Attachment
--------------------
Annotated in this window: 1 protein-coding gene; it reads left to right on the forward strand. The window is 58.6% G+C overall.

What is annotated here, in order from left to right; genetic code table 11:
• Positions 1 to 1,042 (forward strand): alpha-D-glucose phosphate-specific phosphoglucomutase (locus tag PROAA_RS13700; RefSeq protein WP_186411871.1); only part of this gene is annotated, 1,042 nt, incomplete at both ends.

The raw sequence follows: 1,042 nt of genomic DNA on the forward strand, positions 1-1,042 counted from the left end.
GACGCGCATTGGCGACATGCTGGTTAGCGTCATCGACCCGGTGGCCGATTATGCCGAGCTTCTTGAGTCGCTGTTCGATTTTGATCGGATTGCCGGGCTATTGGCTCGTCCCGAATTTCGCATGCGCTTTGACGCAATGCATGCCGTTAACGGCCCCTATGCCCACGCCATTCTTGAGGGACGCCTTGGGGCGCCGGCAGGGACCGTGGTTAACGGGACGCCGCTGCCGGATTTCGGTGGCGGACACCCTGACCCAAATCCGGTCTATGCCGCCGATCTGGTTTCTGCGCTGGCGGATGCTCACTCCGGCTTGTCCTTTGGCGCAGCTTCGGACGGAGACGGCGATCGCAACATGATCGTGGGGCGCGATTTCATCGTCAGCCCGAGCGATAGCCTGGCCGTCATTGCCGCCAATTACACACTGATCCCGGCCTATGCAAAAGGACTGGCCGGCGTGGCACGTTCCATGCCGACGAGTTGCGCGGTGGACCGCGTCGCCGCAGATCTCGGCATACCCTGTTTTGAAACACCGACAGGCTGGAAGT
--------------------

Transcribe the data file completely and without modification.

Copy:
Annotated in this window: 1 protein-coding gene; it reads left to right on the forward strand. The window is 58.6% G+C overall.

What is annotated here, in order from left to right; genetic code table 11:
• Positions 1 to 1,042 (forward strand): alpha-D-glucose phosphate-specific phosphoglucomutase (locus tag PROAA_RS13700; RefSeq protein WP_186411871.1); only part of this gene is annotated, 1,042 nt, incomplete at both ends.

The raw sequence follows: 1,042 nt of genomic DNA on the forward strand, positions 1-1,042 counted from the left end.
GACGCGCATTGGCGACATGCTGGTTAGCGTCATCGACCCGGTGGCCGATTATGCCGAGCTTCTTGAGTCGCTGTTCGATTTTGATCGGATTGCCGGGCTATTGGCTCGTCCCGAATTTCGCATGCGCTTTGACGCAATGCATGCCGTTAACGGCCCCTATGCCCACGCCATTCTTGAGGGACGCCTTGGGGCGCCGGCAGGGACCGTGGTTAACGGGACGCCGCTGCCGGATTTCGGTGGCGGACACCCTGACCCAAATCCGGTCTATGCCGCCGATCTGGTTTCTGCGCTGGCGGATGCTCACTCCGGCTTGTCCTTTGGCGCAGCTTCGGACGGAGACGGCGATCGCAACATGATCGTGGGGCGCGATTTCATCGTCAGCCCGAGCGATAGCCTGGCCGTCATTGCCGCCAATTACACACTGATCCCGGCCTATGCAAAAGGACTGGCCGGCGTGGCACGTTCCATGCCGACGAGTTGCGCGGTGGACCGCGTCGCCGCAGATCTCGGCATACCCTGTTTTGAAACACCGACAGGCTGGAAGT